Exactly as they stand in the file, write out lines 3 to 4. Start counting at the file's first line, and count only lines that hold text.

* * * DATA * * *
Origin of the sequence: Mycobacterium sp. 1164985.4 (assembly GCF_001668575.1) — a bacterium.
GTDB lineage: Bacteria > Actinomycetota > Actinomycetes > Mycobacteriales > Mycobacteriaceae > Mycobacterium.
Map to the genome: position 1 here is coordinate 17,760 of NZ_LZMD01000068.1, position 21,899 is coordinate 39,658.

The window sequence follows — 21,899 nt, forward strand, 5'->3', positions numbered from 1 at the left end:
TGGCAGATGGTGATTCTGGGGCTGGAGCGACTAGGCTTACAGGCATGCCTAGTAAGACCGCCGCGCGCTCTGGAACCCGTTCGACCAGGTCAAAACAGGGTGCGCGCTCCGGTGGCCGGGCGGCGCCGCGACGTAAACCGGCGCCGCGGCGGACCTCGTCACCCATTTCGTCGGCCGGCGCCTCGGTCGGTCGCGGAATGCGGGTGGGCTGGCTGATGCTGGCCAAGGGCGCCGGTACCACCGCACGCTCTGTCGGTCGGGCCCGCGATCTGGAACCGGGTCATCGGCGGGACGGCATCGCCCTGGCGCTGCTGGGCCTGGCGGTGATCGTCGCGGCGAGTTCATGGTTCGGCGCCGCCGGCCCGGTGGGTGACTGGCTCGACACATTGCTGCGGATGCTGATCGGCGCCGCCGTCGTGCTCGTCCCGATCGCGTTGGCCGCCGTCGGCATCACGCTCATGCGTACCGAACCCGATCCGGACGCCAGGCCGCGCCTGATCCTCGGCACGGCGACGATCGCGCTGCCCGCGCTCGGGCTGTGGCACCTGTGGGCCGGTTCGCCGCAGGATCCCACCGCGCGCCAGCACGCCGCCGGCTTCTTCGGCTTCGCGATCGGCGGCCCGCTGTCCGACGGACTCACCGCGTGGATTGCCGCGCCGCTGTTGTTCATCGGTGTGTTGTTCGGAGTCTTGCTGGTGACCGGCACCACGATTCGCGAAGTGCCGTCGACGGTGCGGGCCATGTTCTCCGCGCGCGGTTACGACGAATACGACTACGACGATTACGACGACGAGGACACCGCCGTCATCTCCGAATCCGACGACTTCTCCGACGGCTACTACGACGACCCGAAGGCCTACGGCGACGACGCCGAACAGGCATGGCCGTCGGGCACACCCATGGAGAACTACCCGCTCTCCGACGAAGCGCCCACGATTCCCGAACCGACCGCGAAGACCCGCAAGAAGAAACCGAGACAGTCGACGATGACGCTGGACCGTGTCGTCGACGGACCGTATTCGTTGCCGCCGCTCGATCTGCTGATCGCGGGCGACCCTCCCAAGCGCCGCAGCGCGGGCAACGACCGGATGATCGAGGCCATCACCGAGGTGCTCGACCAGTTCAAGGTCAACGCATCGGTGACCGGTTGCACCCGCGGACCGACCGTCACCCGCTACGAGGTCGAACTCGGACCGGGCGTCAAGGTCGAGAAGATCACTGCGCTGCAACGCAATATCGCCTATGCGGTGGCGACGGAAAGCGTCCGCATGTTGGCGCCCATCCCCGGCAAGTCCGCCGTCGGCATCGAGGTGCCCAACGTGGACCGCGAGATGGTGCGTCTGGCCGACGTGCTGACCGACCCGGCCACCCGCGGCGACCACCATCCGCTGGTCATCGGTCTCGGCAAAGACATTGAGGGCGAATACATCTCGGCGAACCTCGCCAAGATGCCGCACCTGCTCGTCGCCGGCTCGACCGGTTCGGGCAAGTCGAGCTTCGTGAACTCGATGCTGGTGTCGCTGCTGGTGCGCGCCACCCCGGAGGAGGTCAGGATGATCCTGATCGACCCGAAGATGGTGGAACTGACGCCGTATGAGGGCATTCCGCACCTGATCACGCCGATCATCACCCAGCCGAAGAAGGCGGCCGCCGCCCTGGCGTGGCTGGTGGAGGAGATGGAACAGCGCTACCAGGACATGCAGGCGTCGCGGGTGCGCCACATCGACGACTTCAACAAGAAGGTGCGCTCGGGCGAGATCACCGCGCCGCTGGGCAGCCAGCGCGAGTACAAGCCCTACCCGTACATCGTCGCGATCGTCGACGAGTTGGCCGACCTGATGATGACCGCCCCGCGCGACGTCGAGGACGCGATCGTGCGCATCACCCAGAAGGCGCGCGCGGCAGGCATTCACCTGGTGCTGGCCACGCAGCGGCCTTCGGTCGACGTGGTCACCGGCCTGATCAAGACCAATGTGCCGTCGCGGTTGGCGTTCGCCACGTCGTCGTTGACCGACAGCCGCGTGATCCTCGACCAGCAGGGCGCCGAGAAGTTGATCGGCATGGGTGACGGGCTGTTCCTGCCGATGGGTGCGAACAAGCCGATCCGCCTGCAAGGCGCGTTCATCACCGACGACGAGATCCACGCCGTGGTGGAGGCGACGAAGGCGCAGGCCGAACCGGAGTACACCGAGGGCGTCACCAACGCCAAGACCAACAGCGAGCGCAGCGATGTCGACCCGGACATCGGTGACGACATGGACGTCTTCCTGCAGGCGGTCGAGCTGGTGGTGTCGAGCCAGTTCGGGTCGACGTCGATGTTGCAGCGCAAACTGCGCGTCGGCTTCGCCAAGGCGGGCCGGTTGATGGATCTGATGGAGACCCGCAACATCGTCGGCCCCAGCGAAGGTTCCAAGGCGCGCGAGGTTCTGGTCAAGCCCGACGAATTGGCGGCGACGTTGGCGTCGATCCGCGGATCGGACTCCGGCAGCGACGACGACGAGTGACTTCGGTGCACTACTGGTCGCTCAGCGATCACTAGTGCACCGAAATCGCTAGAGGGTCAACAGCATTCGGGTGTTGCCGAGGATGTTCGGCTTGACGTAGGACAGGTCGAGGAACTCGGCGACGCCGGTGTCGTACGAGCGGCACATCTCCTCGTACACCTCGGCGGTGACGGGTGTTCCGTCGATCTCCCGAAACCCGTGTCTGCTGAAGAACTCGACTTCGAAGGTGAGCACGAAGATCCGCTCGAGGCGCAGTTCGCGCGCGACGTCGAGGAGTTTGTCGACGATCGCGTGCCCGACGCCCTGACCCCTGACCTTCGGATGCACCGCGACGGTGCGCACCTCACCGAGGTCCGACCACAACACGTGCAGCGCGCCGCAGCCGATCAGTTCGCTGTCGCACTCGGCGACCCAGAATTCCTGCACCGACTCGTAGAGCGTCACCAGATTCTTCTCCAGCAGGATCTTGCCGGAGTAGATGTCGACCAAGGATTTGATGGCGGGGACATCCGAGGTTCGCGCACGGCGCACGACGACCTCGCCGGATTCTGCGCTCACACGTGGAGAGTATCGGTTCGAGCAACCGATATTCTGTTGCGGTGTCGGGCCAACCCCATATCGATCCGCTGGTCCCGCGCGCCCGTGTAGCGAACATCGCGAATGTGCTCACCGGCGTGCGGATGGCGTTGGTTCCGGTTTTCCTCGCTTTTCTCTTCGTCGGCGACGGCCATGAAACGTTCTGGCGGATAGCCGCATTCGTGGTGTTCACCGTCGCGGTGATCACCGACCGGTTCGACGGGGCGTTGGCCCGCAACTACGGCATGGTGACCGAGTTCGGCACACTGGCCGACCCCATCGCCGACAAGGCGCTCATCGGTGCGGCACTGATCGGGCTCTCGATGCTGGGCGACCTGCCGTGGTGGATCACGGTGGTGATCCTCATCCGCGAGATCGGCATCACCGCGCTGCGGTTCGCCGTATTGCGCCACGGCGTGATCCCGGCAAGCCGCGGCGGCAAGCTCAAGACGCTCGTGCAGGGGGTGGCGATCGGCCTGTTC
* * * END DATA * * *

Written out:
Map to the genome: position 1 here is coordinate 17,760 of NZ_LZMD01000068.1, position 21,899 is coordinate 39,658.

The window sequence follows — 21,899 nt, forward strand, 5'->3', positions numbered from 1 at the left end: